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Publication Detail
Intra-operative recording of motor tract potentials at the cervico-medullary junction following scalp electrical and magnetic stimulation of the motor cortex.
  • Publication Type:
    Journal article
  • Publication Sub Type:
    Journal Article
  • Authors:
    Thompson PD, Day BL, Crockard HA, Calder I, Murray NM, Rothwell JC, Marsden CD
  • Publication date:
    07/1991
  • Pagination:
    618, 623
  • Journal:
    J Neurol Neurosurg Psychiatry
  • Volume:
    54
  • Issue:
    7
  • Status:
    Published
  • Country:
    England
  • Print ISSN:
    0022-3050
  • Language:
    eng
  • Keywords:
    Adult, Aged, Cervical Vertebrae, Efferent Pathways, Electric Stimulation, Electromagnetic Fields, Evoked Potentials, Somatosensory, Female, Hand, Humans, Male, Medulla Oblongata, Middle Aged, Monitoring, Intraoperative, Motor Cortex, Motor Neurons, Muscle Contraction, Muscles, Pons, Spinal Cord, Spinal Cord Compression, Spinal Diseases, Synaptic Transmission
Abstract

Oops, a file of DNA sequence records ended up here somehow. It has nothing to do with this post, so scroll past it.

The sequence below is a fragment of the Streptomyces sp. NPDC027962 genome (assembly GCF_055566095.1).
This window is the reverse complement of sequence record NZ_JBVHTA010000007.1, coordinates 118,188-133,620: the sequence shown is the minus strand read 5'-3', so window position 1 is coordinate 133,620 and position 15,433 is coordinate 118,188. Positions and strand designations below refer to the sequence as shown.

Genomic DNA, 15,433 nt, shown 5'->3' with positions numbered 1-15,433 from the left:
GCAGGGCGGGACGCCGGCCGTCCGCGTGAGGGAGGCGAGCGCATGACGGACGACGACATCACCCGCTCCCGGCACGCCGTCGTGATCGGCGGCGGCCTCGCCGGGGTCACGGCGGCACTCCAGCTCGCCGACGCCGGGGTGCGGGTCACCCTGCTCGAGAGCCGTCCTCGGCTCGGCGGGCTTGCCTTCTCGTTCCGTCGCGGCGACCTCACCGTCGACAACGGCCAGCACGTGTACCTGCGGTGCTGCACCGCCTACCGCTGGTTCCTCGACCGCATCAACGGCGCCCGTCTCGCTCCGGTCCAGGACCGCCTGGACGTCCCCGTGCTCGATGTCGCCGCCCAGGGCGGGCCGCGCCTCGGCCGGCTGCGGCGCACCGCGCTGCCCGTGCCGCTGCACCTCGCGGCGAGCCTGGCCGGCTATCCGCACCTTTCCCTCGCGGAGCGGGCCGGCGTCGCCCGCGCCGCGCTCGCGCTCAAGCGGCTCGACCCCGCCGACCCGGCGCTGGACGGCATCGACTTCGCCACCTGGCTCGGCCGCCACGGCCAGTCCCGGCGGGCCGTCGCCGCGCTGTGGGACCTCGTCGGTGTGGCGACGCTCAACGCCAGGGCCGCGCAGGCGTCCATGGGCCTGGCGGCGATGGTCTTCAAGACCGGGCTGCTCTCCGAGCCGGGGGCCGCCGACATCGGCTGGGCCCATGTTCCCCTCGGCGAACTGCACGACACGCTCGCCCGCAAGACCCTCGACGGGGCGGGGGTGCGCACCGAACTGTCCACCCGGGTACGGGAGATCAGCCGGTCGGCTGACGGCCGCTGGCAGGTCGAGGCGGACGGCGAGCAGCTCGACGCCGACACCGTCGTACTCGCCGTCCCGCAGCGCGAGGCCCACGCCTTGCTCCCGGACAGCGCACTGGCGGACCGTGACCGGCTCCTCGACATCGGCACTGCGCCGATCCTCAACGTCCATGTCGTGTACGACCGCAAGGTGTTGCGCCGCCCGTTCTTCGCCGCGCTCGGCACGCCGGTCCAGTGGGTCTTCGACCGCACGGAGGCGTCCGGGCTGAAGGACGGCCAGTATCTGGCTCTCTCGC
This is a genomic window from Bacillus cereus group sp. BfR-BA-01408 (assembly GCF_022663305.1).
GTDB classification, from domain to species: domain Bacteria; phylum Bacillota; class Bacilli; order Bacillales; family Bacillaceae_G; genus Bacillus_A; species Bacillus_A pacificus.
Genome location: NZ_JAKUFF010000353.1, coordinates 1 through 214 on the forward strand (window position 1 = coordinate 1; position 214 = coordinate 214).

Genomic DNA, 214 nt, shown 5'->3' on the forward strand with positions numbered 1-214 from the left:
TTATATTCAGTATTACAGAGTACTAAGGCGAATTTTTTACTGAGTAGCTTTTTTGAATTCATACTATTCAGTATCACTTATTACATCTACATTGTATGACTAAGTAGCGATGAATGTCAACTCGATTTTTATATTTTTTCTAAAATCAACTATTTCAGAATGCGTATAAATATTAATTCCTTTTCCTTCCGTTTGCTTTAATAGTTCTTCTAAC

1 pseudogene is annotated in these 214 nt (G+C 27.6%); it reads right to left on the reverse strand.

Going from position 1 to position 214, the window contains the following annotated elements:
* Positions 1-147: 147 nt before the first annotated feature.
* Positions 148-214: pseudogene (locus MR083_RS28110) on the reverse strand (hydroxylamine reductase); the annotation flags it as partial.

Activity in descending motor pathways after scalp electrical and magnetic brain stimulation of the motor cortex was recorded from the exposed cervico-medullary junction in six patients having trans-oral surgery of the upper cervical spine. Recordings during deep anaesthesia without muscle paralysis revealed an initial negative potential (D wave) at about 2 ms with electrical stimulation in five of the six patients. This was followed by a muscle potential which obscured any later waveforms. Magnetic stimulation produced clear potentials in only one patient. The earliest wave to magnetic stimulation during deep anaesthesia was 1-2 ms later than the earliest potential to electrical stimulation. Following lightening of the anaesthetic and the administration of muscle relaxants a series of later negative potentials (I waves) were more clearly seen to both electrical and magnetic stimulation. More I waves were recorded to magnetic stimulation during light anaesthesia than during deep anaesthesia. Increasing the intensity of electrical stimulation also produced an extra late I wave. At the highest intensity of magnetic stimulation the latency of the earliest potential was comparable to the D wave to electrical stimulation. The intervals between these various D and I waves corresponded to those previously described for the timing of single motor unit discharge after cortical stimulation.
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